Robotics Club wins their tournament

The+Robotics+Team%27s+practice+room+where+they+let+their+robots+roam+free+in+the+course+while+they+practice+for+their+tournaments.+Photo+courtesy+of+Saslaya+Baca.

Saslaya Baca

The Robotics Team's practice room where they let their robots roam free in the course while they practice for their tournaments. Photo courtesy of Saslaya Baca.

Jenny Pineda, Reporter

On November 16, the robotics club went to Mt Sac for a tournament and left the competition being the tournament champions. This club is unique because it consists of multiple teams that are put together by the students. The advisor, Mr. Engstrom, acts like a mentor and guides the students to the right direction.

Jenny Pineda
The great mentor for the robotics teams, Mr. Engstrom. Photo Curtsey to Jennifer Pineda

 

The club members are the ones that design, program, and build the robot. To be apart of the team, you have to be extremely committed, because the time you start competing is based on how fast you build and how well your robot works. All the teams come on Fridays afters school for two hours and at least once or twice a week after school and meet up outside of school.

The classroom has an extra room for the filed the robots use. It is set up exactly like the ones at the tournaments so they can practice like if they were there. This is helpful for the teams because after Engstrom watches how the robot is moving, then he gives feedback and tells them what needs to be changed so the robot could be the best version it could possibly be.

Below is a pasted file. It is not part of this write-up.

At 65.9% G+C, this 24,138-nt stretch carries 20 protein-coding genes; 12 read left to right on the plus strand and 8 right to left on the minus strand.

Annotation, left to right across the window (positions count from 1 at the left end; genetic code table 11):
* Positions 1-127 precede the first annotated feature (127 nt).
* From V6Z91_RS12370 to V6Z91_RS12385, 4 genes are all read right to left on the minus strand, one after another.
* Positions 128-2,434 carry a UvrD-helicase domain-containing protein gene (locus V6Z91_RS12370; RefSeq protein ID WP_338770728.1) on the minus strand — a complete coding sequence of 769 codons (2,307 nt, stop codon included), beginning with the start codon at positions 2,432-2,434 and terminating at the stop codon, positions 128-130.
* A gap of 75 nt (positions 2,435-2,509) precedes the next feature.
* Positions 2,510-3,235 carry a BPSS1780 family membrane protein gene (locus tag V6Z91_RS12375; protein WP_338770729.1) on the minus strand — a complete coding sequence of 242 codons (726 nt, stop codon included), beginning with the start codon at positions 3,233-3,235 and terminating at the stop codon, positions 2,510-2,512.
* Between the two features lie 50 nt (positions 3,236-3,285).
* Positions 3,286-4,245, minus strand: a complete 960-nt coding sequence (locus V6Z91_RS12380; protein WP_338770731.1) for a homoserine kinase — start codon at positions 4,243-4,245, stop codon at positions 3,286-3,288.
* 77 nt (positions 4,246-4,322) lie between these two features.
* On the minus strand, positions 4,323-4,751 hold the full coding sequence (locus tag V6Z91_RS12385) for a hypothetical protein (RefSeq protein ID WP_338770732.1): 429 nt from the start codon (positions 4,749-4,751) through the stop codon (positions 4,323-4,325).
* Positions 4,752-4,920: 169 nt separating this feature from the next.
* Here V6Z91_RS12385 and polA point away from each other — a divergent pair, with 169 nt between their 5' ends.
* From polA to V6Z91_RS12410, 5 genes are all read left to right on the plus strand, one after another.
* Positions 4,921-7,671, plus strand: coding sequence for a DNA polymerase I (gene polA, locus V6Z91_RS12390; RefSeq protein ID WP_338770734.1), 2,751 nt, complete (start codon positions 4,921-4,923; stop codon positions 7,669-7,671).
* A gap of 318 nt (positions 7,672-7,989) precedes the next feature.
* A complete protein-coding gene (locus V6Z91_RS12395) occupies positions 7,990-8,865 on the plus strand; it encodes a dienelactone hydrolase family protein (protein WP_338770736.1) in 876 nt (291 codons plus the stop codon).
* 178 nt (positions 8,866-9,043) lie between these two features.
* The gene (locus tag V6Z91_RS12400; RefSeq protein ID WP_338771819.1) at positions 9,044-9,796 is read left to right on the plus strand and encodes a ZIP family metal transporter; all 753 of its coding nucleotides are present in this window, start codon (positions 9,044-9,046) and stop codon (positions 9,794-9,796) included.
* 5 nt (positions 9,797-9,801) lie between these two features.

The High Calibor team, which is the one that competes the most, work on their robots nearly everyday and they come after school 4-5 times a week. Once the entire team and the bots are ready, the advisor looks for local tournaments which range from 16- 40 teens and they get to choose where they would like to compete.

Once they are at the competition there have to pass inspection which includes checking the amount of motors they have, checking their equipment and censors and, placing their robot in an 18x18x18 inch box to make sure it fits, and then after their bot can expand. After the team passes inspection, they get paired up randomly with another team and they go through the   40-50 matches of the qualifying rounds together.

Then the teams get ranked from those matches and the go into the next set of rounds which are the playoffs and you get to choose your team partner. In these matches, the game is to have your robots stack cubes, and different shapes like a pyramid get extra points, while one team is building, the other group goes out to distract the other teams.

The Robotics team in action at one of their tournaments. Photo curtesy to the Don Lugo home page.

Every year around April, the competitions announce the game for the year and all tournaments play this same game. Engstrom explained how one year the game was to have your robot throw balls out and to hit the target which was a flag. Each team had their color and when u hit the flag and it rotated to your teams assigned color, then you got a point.

Commitment is a bid deal, if one person isn’t fully committed then the entire team suffers.”

— Brian Engstrom